After months of fundraising with the help of our parents, friends, coaches and the local Cambridge community, in January 2015 Harvard field hockey was fortunate enough to travel to Argentina on our first-ever international trip. During the trip, we were not only able to consume vast amounts of steak, learn to tango, ride horses and fraternize with gauchos (oh and play field hockey against teams from one of the best field hockey countries in the world), but we were also blessed with the most humbling experience.
I picked up my first basketball when I was about six years old and could have never imagined what it would feel like to finally set it down. My time here at Harvard, as a member of the women’s basketball team, has been the most rewarding experience of my life and although it is over, this team and Harvard Athletics will remain with me forever.
“Resilience is the ability to work with adversity in such a way that one comes through it unharmed or even better from the experience.” This is the quote that hangs from a tattered and worn piece of paper that I’ve carried with me from my small double-bedroom in Pennypacker Hall to where it hangs now, in my Winthrop House senior dorm room, holding on by its last thread of scotch tape. When I printed it for summer training motivation five years ago, I didn’t realize what a mantra it would become for not only me, but also the people around me.
Being a member of the Harvard Wrestling team was a large part of my experience. I was a four-year starter at heavyweight, I was a three-time conference placewinner, and this year I finally qualified for the national tournament. The first three years of my career were extremely inconsistent; I had shown that I could be really tough, but that was only on occasion. This wasn’t due to a lack of motivation, I wanted to be an All-American and I worked hard but I just didn’t know how.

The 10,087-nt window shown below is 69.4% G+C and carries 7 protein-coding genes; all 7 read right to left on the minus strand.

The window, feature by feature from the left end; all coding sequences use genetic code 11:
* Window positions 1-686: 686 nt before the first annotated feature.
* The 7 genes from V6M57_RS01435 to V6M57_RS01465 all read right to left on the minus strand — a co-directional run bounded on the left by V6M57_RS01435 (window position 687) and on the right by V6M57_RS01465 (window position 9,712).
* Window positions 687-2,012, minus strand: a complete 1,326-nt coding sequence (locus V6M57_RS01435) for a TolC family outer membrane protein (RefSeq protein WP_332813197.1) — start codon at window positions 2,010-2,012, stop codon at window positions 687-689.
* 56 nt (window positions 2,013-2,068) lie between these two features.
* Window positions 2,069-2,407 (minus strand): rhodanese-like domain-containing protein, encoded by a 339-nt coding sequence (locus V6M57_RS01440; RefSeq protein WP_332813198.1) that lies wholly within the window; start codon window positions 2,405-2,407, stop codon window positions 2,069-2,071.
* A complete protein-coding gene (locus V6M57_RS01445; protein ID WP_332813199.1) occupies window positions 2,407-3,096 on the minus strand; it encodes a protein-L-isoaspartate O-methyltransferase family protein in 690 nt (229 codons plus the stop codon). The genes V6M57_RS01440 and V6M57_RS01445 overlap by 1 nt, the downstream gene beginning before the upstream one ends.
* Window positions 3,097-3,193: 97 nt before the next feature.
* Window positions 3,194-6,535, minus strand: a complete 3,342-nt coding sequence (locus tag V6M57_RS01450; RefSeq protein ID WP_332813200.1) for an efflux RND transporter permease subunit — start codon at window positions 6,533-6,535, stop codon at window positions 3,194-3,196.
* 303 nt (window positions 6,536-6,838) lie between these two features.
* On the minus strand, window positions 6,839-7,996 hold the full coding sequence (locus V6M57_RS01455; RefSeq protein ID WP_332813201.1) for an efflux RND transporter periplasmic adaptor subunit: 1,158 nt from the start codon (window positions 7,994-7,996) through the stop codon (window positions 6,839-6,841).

Since I was a little girl, running around the diamond with a glove too big for my hand, the game of softball has always been a constant in my life. No matter what was going on off the field, the game remained the same, providing a sense of joy from the moment I stepped between the lines. As we face the final weekend of our regular season and what could be my last time in a Harvard uniform, I have started to reflect on all that the game has truly given me.
Coming into Harvard in the fall of our freshman year, we were immediately adopted into the volleyball family. We were provided with an instant group of friends, mentors, and academic advisors before classes even began. We chose to spend most of our time outside of the gym with teammates as well - seeing each other once or twice a day at workouts wasn’t enough.
Senior year has certainly been the highpoint of my athletic career. With training and racing going better than ever, this year has been full of new lifetime best performances on the track and trail. Though I love the simple pleasure of running fast, the true joy and satisfaction comes from the memories and experiences I have built with my teammates.
I hung up the phone with the Harvard women’s soccer coach, Ray Leone, choked back my tears of joy, stepped out of my bedroom, and told my Dad: “I think I’m going to Harvard.” My dad, a man who I had never seen cry, wasn’t quite as successful at holding back his tears. Months later, when I received my official acceptance into Harvard, I could finally stop holding my breath. I was granted the opportunity of a lifetime – the chance that so many kids dream about, and I was lucky enough to get that chance.
As an athlete, you’re hard-wired to define success based on wins and losses. Winning a competition means that for one moment in time, you were the best. Likewise, losing indicates a failure of some sort; your performance was not worthy enough of victory.